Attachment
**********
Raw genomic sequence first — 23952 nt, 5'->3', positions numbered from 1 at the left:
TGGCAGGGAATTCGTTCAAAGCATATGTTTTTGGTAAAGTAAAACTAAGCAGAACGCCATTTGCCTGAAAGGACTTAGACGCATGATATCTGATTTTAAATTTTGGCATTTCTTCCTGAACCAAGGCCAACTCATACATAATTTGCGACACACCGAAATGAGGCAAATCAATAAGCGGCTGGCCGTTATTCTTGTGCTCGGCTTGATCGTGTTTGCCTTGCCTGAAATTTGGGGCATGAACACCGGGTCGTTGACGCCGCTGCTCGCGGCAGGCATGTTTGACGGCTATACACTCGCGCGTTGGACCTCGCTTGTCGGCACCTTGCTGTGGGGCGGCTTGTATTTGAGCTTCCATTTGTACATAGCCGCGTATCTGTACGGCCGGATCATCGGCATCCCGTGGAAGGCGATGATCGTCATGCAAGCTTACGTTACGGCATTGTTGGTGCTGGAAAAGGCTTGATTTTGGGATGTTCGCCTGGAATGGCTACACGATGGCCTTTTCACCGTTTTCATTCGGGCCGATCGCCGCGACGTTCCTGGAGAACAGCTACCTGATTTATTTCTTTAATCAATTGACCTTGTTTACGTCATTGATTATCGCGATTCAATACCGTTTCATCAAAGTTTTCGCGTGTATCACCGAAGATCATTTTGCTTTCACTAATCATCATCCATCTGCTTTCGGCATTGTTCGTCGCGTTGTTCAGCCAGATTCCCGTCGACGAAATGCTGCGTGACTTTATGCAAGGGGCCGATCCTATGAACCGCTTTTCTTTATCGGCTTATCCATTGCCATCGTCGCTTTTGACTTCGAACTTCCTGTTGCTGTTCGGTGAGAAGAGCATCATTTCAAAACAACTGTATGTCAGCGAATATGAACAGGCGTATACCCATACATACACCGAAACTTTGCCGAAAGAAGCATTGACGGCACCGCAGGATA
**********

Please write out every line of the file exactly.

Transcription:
Raw genomic sequence first — 23952 nt, 5'->3', positions numbered from 1 at the left:
TGGCAGGGAATTCGTTCAAAGCATATGTTTTTGGTAAAGTAAAACTAAGCAGAACGCCATTTGCCTGAAAGGACTTAGACGCATGATATCTGATTTTAAATTTTGGCATTTCTTCCTGAACCAAGGCCAACTCATACATAATTTGCGACACACCGAAATGAGGCAAATCAATAAGCGGCTGGCCGTTATTCTTGTGCTCGGCTTGATCGTGTTTGCCTTGCCTGAAATTTGGGGCATGAACACCGGGTCGTTGACGCCGCTGCTCGCGGCAGGCATGTTTGACGGCTATACACTCGCGCGTTGGACCTCGCTTGTCGGCACCTTGCTGTGGGGCGGCTTGTATTTGAGCTTCCATTTGTACATAGCCGCGTATCTGTACGGCCGGATCATCGGCATCCCGTGGAAGGCGATGATCGTCATGCAAGCTTACGTTACGGCATTGTTGGTGCTGGAAAAGGCTTGATTTTGGGATGTTCGCCTGGAATGGCTACACGATGGCCTTTTCACCGTTTTCATTCGGGCCGATCGCCGCGACGTTCCTGGAGAACAGCTACCTGATTTATTTCTTTAATCAATTGACCTTGTTTACGTCATTGATTATCGCGATTCAATACCGTTTCATCAAAGTTTTCGCGTGTATCACCGAAGATCATTTTGCTTTCACTAATCATCATCCATCTGCTTTCGGCATTGTTCGTCGCGTTGTTCAGCCAGATTCCCGTCGACGAAATGCTGCGTGACTTTATGCAAGGGGCCGATCCTATGAACCGCTTTTCTTTATCGGCTTATCCATTGCCATCGTCGCTTTTGACTTCGAACTTCCTGTTGCTGTTCGGTGAGAAGAGCATCATTTCAAAACAACTGTATGTCAGCGAATATGAACAGGCGTATACCCATACATACACCGAAACTTTGCCGAAAGAAGCATTGACGGCACCGCAGGATA